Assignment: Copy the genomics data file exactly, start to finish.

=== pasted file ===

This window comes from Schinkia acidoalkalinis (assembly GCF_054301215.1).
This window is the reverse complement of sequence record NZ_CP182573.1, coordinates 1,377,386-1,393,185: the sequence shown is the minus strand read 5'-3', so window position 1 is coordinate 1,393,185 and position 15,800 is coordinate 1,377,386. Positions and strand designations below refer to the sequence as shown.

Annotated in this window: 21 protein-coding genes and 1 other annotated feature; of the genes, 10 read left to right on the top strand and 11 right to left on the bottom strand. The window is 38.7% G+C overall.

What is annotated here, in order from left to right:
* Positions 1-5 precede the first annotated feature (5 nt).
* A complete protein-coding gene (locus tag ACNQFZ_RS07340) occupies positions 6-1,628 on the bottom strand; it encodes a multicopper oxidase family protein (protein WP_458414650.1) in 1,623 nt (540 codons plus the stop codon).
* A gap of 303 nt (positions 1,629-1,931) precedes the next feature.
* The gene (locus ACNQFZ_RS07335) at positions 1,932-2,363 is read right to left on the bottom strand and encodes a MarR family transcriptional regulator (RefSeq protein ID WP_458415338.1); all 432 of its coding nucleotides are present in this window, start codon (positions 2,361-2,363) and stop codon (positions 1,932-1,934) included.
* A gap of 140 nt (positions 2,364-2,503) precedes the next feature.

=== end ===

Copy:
This window comes from Schinkia acidoalkalinis (assembly GCF_054301215.1).
This window is the reverse complement of sequence record NZ_CP182573.1, coordinates 1,377,386-1,393,185: the sequence shown is the minus strand read 5'-3', so window position 1 is coordinate 1,393,185 and position 15,800 is coordinate 1,377,386. Positions and strand designations below refer to the sequence as shown.

Annotated in this window: 21 protein-coding genes and 1 other annotated feature; of the genes, 10 read left to right on the top strand and 11 right to left on the bottom strand. The window is 38.7% G+C overall.

What is annotated here, in order from left to right:
* Positions 1-5 precede the first annotated feature (5 nt).
* A complete protein-coding gene (locus tag ACNQFZ_RS07340) occupies positions 6-1,628 on the bottom strand; it encodes a multicopper oxidase family protein (protein WP_458414650.1) in 1,623 nt (540 codons plus the stop codon).
* A gap of 303 nt (positions 1,629-1,931) precedes the next feature.
* The gene (locus ACNQFZ_RS07335) at positions 1,932-2,363 is read right to left on the bottom strand and encodes a MarR family transcriptional regulator (RefSeq protein ID WP_458415338.1); all 432 of its coding nucleotides are present in this window, start codon (positions 2,361-2,363) and stop codon (positions 1,932-1,934) included.
* A gap of 140 nt (positions 2,364-2,503) precedes the next feature.